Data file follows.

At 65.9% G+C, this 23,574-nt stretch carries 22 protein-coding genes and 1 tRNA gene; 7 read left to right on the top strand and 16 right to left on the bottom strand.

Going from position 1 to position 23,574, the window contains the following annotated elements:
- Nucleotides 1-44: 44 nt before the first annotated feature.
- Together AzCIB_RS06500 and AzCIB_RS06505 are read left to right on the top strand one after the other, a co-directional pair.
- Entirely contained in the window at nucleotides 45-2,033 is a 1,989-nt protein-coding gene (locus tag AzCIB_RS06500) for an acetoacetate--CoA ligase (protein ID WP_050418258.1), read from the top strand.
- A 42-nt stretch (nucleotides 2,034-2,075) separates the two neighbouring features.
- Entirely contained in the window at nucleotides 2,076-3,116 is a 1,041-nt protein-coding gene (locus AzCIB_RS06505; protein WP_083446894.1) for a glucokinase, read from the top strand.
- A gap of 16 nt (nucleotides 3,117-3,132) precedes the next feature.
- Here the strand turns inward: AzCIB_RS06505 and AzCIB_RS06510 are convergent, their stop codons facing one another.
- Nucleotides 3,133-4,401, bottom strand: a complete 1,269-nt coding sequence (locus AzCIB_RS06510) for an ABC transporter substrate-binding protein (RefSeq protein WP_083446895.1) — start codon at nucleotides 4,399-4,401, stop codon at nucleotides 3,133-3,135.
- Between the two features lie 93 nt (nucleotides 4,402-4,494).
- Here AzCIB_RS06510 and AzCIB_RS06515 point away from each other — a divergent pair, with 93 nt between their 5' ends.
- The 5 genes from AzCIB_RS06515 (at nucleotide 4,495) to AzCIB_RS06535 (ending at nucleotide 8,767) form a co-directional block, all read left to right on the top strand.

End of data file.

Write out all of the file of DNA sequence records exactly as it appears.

At 65.9% G+C, this 23,574-nt stretch carries 22 protein-coding genes and 1 tRNA gene; 7 read left to right on the top strand and 16 right to left on the bottom strand.

Going from position 1 to position 23,574, the window contains the following annotated elements:
- Nucleotides 1-44: 44 nt before the first annotated feature.
- Together AzCIB_RS06500 and AzCIB_RS06505 are read left to right on the top strand one after the other, a co-directional pair.
- Entirely contained in the window at nucleotides 45-2,033 is a 1,989-nt protein-coding gene (locus tag AzCIB_RS06500) for an acetoacetate--CoA ligase (protein ID WP_050418258.1), read from the top strand.
- A 42-nt stretch (nucleotides 2,034-2,075) separates the two neighbouring features.
- Entirely contained in the window at nucleotides 2,076-3,116 is a 1,041-nt protein-coding gene (locus AzCIB_RS06505; protein WP_083446894.1) for a glucokinase, read from the top strand.
- A gap of 16 nt (nucleotides 3,117-3,132) precedes the next feature.
- Here the strand turns inward: AzCIB_RS06505 and AzCIB_RS06510 are convergent, their stop codons facing one another.
- Nucleotides 3,133-4,401, bottom strand: a complete 1,269-nt coding sequence (locus AzCIB_RS06510) for an ABC transporter substrate-binding protein (RefSeq protein WP_083446895.1) — start codon at nucleotides 4,399-4,401, stop codon at nucleotides 3,133-3,135.
- Between the two features lie 93 nt (nucleotides 4,402-4,494).
- Here AzCIB_RS06510 and AzCIB_RS06515 point away from each other — a divergent pair, with 93 nt between their 5' ends.
- The 5 genes from AzCIB_RS06515 (at nucleotide 4,495) to AzCIB_RS06535 (ending at nucleotide 8,767) form a co-directional block, all read left to right on the top strand.